Boosted by the support of the American Battlefield Protection Program, the City of Parkers Crossroads and the Tennessee Historical Commission’s Civil War Sites Preservation Fund (administered by the Tennessee Wars Commission), the American Battlefield Trust acquired two adjacent Parker’s Cross Roads properties totaling nearly one acre over the course of 2020 and 2021. The southwest corner of the original intersection during the December 31, 1862, battle, this hallowed ground experienced impactful restoration that has left our long-time partner and friend Steve McDaniel incredibly thankful for the continued work of the Trust. With its transfer to the State of Tennessee in December 2022, the battlefield now looks to interpretive opportunities at the southwest corner of the crossroads.
When people hear “Louisiana,” many tend to think of New Orleans, Mardi Gras or its flair for football, but few think about the state’s Civil War sites. In its most recent preservation victory, the American Battlefield Trust shares news of roughly 22 acres saved in the Bayou State – 2.6 acres at Port Hudson and 19.63 acres at Mansfield. Both state historic sites, this acreage will advance opportunities for visitors to engage with Louisiana’s complex Civil War story, including the efforts of the Union’s 1st and 3rd Louisiana Native Guard. Made of newly freed Black men, they represented the first Black units to engage in major combat actions during the war. This preservation achievement was possible by the American Battlefield Protection Program, the State of Louisiana and the Trust's donors.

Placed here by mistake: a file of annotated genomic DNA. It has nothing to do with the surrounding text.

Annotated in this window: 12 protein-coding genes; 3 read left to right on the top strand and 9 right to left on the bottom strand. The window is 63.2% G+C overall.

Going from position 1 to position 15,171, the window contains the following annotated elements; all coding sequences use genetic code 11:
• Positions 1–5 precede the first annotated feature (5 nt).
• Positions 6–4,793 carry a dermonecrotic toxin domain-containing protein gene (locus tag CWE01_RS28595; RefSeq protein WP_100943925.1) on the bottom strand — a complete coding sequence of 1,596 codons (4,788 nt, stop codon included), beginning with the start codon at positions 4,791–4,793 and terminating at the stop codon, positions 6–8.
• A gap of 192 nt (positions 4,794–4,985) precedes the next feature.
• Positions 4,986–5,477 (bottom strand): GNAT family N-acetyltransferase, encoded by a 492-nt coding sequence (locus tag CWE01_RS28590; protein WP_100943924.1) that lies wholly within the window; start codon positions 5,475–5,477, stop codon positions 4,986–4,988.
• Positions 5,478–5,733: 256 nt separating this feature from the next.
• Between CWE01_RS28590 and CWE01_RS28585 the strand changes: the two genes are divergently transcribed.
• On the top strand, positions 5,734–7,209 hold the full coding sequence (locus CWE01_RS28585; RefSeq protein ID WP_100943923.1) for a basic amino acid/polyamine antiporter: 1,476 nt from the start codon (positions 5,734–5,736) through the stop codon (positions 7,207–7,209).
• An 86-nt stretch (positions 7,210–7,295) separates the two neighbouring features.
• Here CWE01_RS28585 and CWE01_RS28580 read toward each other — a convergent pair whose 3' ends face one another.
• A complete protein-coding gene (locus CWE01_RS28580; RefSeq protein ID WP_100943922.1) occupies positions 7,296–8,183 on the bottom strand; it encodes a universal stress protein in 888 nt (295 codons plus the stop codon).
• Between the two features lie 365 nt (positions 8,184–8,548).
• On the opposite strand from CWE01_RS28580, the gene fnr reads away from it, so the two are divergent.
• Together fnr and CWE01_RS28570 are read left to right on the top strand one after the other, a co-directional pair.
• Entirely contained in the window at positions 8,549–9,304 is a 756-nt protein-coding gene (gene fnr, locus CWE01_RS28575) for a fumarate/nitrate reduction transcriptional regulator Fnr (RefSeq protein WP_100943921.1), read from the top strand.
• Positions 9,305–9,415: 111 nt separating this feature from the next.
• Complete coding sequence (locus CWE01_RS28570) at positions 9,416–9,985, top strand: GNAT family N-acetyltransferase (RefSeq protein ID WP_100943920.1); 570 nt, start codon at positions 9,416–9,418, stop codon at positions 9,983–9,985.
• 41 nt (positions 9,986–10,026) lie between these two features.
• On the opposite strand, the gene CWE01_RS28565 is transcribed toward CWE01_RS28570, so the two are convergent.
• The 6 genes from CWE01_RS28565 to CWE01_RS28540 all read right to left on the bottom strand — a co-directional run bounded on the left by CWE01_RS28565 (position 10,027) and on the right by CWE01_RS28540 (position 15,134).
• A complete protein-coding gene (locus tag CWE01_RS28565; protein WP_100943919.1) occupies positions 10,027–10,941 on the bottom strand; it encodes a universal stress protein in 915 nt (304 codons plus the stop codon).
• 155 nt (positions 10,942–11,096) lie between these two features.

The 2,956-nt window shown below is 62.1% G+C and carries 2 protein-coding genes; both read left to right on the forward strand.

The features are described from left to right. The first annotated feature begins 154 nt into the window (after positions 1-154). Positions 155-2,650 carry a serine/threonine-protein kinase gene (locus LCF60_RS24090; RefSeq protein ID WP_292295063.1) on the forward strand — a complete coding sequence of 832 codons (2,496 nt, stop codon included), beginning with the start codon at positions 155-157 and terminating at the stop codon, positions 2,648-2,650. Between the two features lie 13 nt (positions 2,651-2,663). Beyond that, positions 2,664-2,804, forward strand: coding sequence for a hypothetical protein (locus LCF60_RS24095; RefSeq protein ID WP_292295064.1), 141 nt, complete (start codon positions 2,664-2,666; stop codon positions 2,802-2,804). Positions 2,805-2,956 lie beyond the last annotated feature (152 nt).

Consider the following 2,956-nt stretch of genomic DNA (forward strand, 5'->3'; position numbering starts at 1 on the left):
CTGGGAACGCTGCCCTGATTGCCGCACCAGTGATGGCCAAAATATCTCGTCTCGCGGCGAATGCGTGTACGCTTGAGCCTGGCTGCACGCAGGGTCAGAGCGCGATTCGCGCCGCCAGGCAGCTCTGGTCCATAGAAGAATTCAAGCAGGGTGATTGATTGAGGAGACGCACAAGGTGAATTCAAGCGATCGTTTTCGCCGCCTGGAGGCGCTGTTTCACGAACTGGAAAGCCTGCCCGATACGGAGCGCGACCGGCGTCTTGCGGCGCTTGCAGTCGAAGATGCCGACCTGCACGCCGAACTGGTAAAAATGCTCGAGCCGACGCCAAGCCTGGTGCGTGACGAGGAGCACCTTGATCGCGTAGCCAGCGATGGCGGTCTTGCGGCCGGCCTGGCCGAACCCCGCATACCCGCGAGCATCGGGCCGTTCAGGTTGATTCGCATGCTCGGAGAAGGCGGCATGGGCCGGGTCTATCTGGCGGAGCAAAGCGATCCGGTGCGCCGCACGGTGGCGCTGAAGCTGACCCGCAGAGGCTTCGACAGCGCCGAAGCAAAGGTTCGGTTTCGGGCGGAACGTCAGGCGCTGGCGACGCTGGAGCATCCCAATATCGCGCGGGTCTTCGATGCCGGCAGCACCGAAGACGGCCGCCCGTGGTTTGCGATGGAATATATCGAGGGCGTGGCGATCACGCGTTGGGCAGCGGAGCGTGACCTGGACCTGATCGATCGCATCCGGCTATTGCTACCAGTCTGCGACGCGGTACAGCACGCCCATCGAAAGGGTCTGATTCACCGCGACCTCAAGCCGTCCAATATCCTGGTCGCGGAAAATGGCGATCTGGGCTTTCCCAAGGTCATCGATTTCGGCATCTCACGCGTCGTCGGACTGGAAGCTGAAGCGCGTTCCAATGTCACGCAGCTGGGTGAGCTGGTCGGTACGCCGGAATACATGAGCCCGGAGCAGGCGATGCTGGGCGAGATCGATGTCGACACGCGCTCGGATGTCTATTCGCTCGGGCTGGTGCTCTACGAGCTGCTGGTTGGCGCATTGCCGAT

Preservation of the Champion Hill Battlefield has expanded with the American Battlefield Trust’s acquisition of 498 acres. Still located in the area, the Champion family agreed to sell their entire holdings after building a multi-year relationship with the Trust. This included a 144.4-acre tract that the organization had previously worked to place a conservation easement on. Boosted by the American Battlefield Protection Program, State of Mississippi, the HTR Foundation and generous Trust donors, the Trust has acquired that tract and another 353.6-acre parcel with hopes of incorporating them into the Vicksburg National Military Park.
In the midst of National Drink Beer Day, the American Battlefield Trust announced the successful preservation of 137 acres at the site of the once-standing Todd’s Tavern. While one of the most intense and important cavalry battles of the Civil War’s Overland Campaign raged nearby, the land is also significant for its ties to the Marquis de Lafayette. With hopes of chasing and outsmarting Cornwallis’ British forces, Lafayette brought his command along the Brock and Catharpin Roads — passing this property in the process. Our preservation partners included the American Battlefield Protection Program, the Commonwealth of Virginia, the Virginia Battlefield Preservation Fund and the Central Virginia Battlefields Trust.